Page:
When you think of gaming peripherals, the likes of Razer, Corsair, and Logitech G always come to mind. Others, like Turtle Beach, Roccat, and Mad Catz also have their place among the countless gamers out there. Every now and then, however, another competitor enters the fray. While not exactly new, Rapoo is very new to me. Its game enthusiast lineup, Rapoo V, even more so. The Rapoo V brand aims to bring affordable peripherals to gamers by cutting costs wherever possible, without actually affecting the peripherals in question. The result is a barebones unboxing experience with little to no actual packaging to talk about, and a peripheral that Rapoo hopes will more than makeup for it. We were fortunate enough to be sent the Rapoo VH510, a leading headset in the company’s enthusiast lineup. Fortunately for Rapoo, it largely seems to be cut out for the job — I am just not too certain about that whole “not affecting the peripheral” aspect.
The Rapoo VH510 has been designed to be a lightweight and no-fuss pair of headphones. Instead of burdening you with unnecessary software, various cables, connectors, and mics that can detach at will, everything found in the box comes down to one single item: the headset, and its attached mic and 2-metre-long cable.
The headset features a sturdy frame that helps to alleviate the weight from your head. It also has a faux leather headband that rests on top of your head, while its massive earcups wrap around your ears. I could see the frame and headband design working well, in the event that I could try it to its fullest potential. Alas, the headband seems to be a “one size fits all” affair, which should not be a bad thing by any account. The issue I came across, however, is that the headband’s “tightest” setting seems to be too large for my head. Now I do not have a small head by any means, but the whole idea about a stretching headband is for it to fit all heads. This is the first time I have come across this issue in a headset.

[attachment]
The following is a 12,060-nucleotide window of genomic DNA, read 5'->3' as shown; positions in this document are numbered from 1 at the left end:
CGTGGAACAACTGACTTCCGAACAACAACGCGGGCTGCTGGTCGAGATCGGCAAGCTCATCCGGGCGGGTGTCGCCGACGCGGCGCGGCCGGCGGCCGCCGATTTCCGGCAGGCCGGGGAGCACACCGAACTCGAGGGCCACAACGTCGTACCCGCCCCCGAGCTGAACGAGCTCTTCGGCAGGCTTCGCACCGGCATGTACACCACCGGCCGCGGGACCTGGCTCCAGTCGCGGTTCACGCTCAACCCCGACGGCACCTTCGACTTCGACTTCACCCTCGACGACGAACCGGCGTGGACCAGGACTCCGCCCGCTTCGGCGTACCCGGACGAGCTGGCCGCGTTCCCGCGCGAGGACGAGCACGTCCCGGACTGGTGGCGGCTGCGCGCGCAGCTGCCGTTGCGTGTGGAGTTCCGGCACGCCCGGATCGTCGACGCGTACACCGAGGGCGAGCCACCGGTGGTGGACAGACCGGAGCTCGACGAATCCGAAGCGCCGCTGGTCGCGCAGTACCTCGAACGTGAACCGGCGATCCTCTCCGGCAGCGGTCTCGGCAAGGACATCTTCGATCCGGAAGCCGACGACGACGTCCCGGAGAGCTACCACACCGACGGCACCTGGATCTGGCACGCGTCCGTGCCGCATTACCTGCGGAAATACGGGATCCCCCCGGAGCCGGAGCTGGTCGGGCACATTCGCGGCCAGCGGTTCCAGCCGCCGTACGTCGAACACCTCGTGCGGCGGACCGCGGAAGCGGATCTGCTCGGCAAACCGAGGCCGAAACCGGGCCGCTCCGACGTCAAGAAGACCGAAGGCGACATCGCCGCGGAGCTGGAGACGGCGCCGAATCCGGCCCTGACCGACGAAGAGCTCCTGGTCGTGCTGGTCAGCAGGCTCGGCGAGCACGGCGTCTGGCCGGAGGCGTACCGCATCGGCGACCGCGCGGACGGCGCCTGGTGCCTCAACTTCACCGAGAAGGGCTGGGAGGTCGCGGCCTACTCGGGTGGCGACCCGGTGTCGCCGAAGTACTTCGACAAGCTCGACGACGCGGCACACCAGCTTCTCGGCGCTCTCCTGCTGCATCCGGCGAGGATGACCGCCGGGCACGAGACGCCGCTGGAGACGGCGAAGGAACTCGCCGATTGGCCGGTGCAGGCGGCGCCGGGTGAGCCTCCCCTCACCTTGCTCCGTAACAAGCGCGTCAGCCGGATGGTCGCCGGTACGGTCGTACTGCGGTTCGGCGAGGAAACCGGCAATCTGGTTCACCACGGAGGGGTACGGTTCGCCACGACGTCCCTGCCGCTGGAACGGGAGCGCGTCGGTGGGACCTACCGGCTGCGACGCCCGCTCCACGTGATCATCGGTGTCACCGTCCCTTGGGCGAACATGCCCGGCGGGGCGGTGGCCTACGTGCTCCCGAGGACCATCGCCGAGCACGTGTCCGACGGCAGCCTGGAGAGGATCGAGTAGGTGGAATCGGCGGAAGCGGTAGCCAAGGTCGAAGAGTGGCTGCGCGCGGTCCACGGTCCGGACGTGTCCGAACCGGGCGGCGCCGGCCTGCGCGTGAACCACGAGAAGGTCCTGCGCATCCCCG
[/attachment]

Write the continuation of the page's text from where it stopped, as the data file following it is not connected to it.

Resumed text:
Due to the headband not fitting all that well, the tip of my ears brushed against the top of the earcups. Thankfully, their massive cylindrical design ensured I never felt like they were resting on my ears. The cushions are also made of a soft material. I am unsure whether it is some form of memory foam, or just sponge covered in artificial leather. Either way, I do appreciate how soft to the touch they are. While this means the seal around your ears may not be strong, anyone who gets hot really quickly will benefit from the added breathability.
I must also mention how the headset features a single volume rocker on the back of the left earcup, and an atrocious amount of RGB throughout both (more on that later). Its design is decent, but certainly will not win any awards. The unit has a nice grey finish, which compliments the dark faux leather bits. Where it fails to impress, however, is in terms of how it feels and the overall build quality. The Rapoo VH510 looks and feels cheaply made thanks to massive plastic seems and a gaudy grid-like design on the earcups, which feature cycling RGB… that cannot be switched off.